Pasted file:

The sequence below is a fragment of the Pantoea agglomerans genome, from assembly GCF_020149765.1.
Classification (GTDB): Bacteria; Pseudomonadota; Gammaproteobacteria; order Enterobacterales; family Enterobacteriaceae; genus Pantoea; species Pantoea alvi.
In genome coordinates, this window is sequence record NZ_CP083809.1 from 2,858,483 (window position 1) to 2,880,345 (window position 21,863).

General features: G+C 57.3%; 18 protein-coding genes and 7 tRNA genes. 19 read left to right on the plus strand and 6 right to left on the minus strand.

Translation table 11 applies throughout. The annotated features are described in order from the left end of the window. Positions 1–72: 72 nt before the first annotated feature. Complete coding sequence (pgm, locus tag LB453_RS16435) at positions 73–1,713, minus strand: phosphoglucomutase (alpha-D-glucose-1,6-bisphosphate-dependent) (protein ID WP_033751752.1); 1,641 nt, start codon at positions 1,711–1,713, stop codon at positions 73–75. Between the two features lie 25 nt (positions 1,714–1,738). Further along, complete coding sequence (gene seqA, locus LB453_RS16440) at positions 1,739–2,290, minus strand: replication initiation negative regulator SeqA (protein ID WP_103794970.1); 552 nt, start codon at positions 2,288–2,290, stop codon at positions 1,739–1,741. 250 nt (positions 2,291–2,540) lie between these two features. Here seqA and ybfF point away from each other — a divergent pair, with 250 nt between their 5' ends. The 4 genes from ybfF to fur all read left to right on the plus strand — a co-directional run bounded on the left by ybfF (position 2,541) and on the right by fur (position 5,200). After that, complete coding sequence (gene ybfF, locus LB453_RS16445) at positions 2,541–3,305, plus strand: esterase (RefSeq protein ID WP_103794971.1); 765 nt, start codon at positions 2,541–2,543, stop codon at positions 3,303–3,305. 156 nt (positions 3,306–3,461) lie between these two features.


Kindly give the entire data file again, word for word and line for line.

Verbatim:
The sequence below is a fragment of the Pantoea agglomerans genome, from assembly GCF_020149765.1.
Classification (GTDB): Bacteria; Pseudomonadota; Gammaproteobacteria; order Enterobacterales; family Enterobacteriaceae; genus Pantoea; species Pantoea alvi.
In genome coordinates, this window is sequence record NZ_CP083809.1 from 2,858,483 (window position 1) to 2,880,345 (window position 21,863).

General features: G+C 57.3%; 18 protein-coding genes and 7 tRNA genes. 19 read left to right on the plus strand and 6 right to left on the minus strand.

Translation table 11 applies throughout. The annotated features are described in order from the left end of the window. Positions 1–72: 72 nt before the first annotated feature. Complete coding sequence (pgm, locus tag LB453_RS16435) at positions 73–1,713, minus strand: phosphoglucomutase (alpha-D-glucose-1,6-bisphosphate-dependent) (protein ID WP_033751752.1); 1,641 nt, start codon at positions 1,711–1,713, stop codon at positions 73–75. Between the two features lie 25 nt (positions 1,714–1,738). Further along, complete coding sequence (gene seqA, locus LB453_RS16440) at positions 1,739–2,290, minus strand: replication initiation negative regulator SeqA (protein ID WP_103794970.1); 552 nt, start codon at positions 2,288–2,290, stop codon at positions 1,739–1,741. 250 nt (positions 2,291–2,540) lie between these two features. Here seqA and ybfF point away from each other — a divergent pair, with 250 nt between their 5' ends. The 4 genes from ybfF to fur all read left to right on the plus strand — a co-directional run bounded on the left by ybfF (position 2,541) and on the right by fur (position 5,200). After that, complete coding sequence (gene ybfF, locus LB453_RS16445) at positions 2,541–3,305, plus strand: esterase (RefSeq protein ID WP_103794971.1); 765 nt, start codon at positions 2,541–2,543, stop codon at positions 3,303–3,305. 156 nt (positions 3,306–3,461) lie between these two features.